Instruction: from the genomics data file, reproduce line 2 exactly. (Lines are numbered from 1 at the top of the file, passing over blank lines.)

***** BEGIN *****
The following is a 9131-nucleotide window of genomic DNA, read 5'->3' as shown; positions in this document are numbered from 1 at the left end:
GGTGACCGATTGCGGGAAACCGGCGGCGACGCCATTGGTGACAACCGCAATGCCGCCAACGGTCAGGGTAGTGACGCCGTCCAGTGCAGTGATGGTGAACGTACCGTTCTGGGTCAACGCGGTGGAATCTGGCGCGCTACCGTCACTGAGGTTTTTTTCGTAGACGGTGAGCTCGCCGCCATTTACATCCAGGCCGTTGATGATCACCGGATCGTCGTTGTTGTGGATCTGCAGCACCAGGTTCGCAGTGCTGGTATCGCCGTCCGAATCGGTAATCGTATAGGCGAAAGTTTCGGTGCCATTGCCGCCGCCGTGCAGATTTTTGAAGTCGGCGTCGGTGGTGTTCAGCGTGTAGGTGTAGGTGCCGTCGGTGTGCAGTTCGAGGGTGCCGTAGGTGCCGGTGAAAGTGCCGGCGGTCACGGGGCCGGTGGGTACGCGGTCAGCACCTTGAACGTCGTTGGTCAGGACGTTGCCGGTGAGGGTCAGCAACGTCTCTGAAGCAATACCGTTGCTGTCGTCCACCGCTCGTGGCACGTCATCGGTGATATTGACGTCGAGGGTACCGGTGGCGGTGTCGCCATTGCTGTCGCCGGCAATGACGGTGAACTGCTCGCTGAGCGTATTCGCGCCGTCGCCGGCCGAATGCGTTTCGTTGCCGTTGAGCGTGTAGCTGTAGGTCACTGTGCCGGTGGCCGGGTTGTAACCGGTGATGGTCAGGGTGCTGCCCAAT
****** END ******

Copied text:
GGTGACCGATTGCGGGAAACCGGCGGCGACGCCATTGGTGACAACCGCAATGCCGCCAACGGTCAGGGTAGTGACGCCGTCCAGTGCAGTGATGGTGAACGTACCGTTCTGGGTCAACGCGGTGGAATCTGGCGCGCTACCGTCACTGAGGTTTTTTTCGTAGACGGTGAGCTCGCCGCCATTTACATCCAGGCCGTTGATGATCACCGGATCGTCGTTGTTGTGGATCTGCAGCACCAGGTTCGCAGTGCTGGTATCGCCGTCCGAATCGGTAATCGTATAGGCGAAAGTTTCGGTGCCATTGCCGCCGCCGTGCAGATTTTTGAAGTCGGCGTCGGTGGTGTTCAGCGTGTAGGTGTAGGTGCCGTCGGTGTGCAGTTCGAGGGTGCCGTAGGTGCCGGTGAAAGTGCCGGCGGTCACGGGGCCGGTGGGTACGCGGTCAGCACCTTGAACGTCGTTGGTCAGGACGTTGCCGGTGAGGGTCAGCAACGTCTCTGAAGCAATACCGTTGCTGTCGTCCACCGCTCGTGGCACGTCATCGGTGATATTGACGTCGAGGGTACCGGTGGCGGTGTCGCCATTGCTGTCGCCGGCAATGACGGTGAACTGCTCGCTGAGCGTATTCGCGCCGTCGCCGGCCGAATGCGTTTCGTTGCCGTTGAGCGTGTAGCTGTAGGTCACTGTGCCGGTGGCCGGGTTGTAACCGGTGATGGTCAGGGTGCTGCCCAAT